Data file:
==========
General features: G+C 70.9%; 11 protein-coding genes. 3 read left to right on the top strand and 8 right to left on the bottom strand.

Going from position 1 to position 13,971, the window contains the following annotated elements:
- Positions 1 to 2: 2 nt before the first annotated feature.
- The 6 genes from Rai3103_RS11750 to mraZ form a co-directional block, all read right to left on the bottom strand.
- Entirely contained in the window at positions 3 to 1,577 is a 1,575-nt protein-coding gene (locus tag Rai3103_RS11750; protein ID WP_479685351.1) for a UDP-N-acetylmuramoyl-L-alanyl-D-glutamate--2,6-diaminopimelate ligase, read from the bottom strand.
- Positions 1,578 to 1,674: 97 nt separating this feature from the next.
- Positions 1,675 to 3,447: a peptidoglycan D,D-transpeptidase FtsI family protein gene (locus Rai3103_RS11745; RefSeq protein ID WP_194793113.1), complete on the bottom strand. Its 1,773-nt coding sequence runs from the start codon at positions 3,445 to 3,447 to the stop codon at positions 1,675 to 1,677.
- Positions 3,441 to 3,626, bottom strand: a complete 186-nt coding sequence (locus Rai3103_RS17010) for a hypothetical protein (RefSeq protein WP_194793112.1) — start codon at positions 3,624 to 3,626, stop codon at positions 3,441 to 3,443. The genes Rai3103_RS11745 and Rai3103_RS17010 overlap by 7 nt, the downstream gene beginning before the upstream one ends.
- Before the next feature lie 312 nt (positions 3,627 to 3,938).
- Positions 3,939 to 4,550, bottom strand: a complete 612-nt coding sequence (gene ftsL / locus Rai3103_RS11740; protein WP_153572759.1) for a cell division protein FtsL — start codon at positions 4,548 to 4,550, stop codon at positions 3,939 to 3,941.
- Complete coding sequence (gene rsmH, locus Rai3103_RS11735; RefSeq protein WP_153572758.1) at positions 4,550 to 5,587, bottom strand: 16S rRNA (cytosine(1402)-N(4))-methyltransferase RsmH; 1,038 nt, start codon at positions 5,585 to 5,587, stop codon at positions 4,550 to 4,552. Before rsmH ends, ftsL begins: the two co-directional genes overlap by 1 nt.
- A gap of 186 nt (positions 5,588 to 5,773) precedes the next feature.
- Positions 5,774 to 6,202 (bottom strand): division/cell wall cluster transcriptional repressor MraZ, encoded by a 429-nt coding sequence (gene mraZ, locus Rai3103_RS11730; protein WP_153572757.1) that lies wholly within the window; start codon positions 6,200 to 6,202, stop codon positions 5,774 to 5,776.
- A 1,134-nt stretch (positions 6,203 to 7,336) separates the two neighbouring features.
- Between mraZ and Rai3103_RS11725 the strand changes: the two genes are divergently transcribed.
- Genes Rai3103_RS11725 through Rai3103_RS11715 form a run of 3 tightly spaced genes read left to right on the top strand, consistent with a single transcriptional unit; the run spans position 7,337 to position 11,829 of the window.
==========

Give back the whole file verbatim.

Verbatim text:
General features: G+C 70.9%; 11 protein-coding genes. 3 read left to right on the top strand and 8 right to left on the bottom strand.

Going from position 1 to position 13,971, the window contains the following annotated elements:
- Positions 1 to 2: 2 nt before the first annotated feature.
- The 6 genes from Rai3103_RS11750 to mraZ form a co-directional block, all read right to left on the bottom strand.
- Entirely contained in the window at positions 3 to 1,577 is a 1,575-nt protein-coding gene (locus tag Rai3103_RS11750; protein ID WP_479685351.1) for a UDP-N-acetylmuramoyl-L-alanyl-D-glutamate--2,6-diaminopimelate ligase, read from the bottom strand.
- Positions 1,578 to 1,674: 97 nt separating this feature from the next.
- Positions 1,675 to 3,447: a peptidoglycan D,D-transpeptidase FtsI family protein gene (locus Rai3103_RS11745; RefSeq protein ID WP_194793113.1), complete on the bottom strand. Its 1,773-nt coding sequence runs from the start codon at positions 3,445 to 3,447 to the stop codon at positions 1,675 to 1,677.
- Positions 3,441 to 3,626, bottom strand: a complete 186-nt coding sequence (locus Rai3103_RS17010) for a hypothetical protein (RefSeq protein WP_194793112.1) — start codon at positions 3,624 to 3,626, stop codon at positions 3,441 to 3,443. The genes Rai3103_RS11745 and Rai3103_RS17010 overlap by 7 nt, the downstream gene beginning before the upstream one ends.
- Before the next feature lie 312 nt (positions 3,627 to 3,938).
- Positions 3,939 to 4,550, bottom strand: a complete 612-nt coding sequence (gene ftsL / locus Rai3103_RS11740; protein WP_153572759.1) for a cell division protein FtsL — start codon at positions 4,548 to 4,550, stop codon at positions 3,939 to 3,941.
- Complete coding sequence (gene rsmH, locus Rai3103_RS11735; RefSeq protein WP_153572758.1) at positions 4,550 to 5,587, bottom strand: 16S rRNA (cytosine(1402)-N(4))-methyltransferase RsmH; 1,038 nt, start codon at positions 5,585 to 5,587, stop codon at positions 4,550 to 4,552. Before rsmH ends, ftsL begins: the two co-directional genes overlap by 1 nt.
- A gap of 186 nt (positions 5,588 to 5,773) precedes the next feature.
- Positions 5,774 to 6,202 (bottom strand): division/cell wall cluster transcriptional repressor MraZ, encoded by a 429-nt coding sequence (gene mraZ, locus Rai3103_RS11730; protein WP_153572757.1) that lies wholly within the window; start codon positions 6,200 to 6,202, stop codon positions 5,774 to 5,776.
- A 1,134-nt stretch (positions 6,203 to 7,336) separates the two neighbouring features.
- Between mraZ and Rai3103_RS11725 the strand changes: the two genes are divergently transcribed.
- Genes Rai3103_RS11725 through Rai3103_RS11715 form a run of 3 tightly spaced genes read left to right on the top strand, consistent with a single transcriptional unit; the run spans position 7,337 to position 11,829 of the window.